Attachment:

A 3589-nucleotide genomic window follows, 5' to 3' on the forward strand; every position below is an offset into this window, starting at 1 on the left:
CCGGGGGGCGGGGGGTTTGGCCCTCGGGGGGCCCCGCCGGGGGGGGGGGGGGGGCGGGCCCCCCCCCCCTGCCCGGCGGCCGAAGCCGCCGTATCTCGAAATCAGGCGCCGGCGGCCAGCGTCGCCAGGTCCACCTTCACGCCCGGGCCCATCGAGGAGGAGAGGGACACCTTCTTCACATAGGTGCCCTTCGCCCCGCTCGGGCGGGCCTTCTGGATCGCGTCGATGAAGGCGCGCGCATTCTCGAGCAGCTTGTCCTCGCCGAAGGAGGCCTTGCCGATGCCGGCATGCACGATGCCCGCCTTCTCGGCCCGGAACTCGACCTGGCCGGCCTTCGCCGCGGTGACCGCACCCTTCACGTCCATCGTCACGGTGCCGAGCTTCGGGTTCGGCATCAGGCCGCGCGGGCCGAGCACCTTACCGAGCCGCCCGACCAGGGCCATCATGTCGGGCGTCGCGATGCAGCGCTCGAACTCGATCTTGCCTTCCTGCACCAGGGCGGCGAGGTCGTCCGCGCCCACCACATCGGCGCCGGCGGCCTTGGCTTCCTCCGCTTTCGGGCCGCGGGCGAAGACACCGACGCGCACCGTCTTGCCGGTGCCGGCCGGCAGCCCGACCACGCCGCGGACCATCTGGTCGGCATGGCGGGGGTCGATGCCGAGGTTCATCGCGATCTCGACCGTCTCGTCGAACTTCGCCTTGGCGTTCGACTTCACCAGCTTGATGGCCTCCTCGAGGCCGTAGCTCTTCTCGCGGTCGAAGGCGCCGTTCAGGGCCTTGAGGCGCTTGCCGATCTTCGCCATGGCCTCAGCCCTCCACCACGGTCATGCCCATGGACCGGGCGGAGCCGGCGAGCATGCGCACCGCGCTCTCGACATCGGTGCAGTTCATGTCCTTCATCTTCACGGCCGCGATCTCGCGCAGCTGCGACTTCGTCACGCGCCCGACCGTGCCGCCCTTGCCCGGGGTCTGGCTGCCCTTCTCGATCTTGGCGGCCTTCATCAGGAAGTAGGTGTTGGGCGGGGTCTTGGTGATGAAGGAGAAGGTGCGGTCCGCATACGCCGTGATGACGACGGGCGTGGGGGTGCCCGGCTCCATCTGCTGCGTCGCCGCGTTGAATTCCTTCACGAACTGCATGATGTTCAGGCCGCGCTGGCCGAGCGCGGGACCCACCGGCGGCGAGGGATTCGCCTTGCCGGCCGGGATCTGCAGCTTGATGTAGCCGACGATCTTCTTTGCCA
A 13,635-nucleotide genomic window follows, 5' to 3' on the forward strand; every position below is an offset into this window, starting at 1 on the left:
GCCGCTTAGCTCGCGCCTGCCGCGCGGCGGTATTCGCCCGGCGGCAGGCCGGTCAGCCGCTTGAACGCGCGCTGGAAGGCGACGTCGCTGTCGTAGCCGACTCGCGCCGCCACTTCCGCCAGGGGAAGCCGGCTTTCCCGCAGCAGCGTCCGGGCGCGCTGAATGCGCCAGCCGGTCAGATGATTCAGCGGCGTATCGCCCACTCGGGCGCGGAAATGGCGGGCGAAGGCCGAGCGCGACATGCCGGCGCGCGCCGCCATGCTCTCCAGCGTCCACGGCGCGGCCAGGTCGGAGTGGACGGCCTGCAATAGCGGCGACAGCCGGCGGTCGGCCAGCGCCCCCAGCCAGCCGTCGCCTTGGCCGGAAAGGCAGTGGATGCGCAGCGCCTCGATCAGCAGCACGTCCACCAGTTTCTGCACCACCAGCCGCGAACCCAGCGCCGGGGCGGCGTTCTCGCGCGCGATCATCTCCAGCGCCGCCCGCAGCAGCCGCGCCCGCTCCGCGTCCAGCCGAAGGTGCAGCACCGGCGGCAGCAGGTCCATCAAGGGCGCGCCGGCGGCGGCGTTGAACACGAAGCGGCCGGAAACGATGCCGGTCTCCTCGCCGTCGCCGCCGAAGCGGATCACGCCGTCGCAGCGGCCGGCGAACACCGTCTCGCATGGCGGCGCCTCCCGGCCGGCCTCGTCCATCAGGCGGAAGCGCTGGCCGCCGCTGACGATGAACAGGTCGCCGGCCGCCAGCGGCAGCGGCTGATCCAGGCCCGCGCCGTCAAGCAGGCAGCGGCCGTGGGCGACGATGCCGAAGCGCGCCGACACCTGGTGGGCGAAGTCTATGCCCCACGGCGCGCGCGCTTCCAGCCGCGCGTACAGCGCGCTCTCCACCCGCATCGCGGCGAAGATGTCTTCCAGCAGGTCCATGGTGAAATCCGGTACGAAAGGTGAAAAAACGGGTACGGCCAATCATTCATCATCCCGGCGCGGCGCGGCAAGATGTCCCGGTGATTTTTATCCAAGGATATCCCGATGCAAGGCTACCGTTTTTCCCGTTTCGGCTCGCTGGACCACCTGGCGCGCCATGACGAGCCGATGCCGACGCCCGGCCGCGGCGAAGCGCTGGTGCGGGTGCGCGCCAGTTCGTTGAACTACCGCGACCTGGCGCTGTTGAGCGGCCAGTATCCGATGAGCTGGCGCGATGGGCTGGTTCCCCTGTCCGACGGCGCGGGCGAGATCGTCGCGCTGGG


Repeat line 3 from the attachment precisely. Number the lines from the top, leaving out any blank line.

A 13,635-nucleotide genomic window follows, 5' to 3' on the forward strand; every position below is an offset into this window, starting at 1 on the left: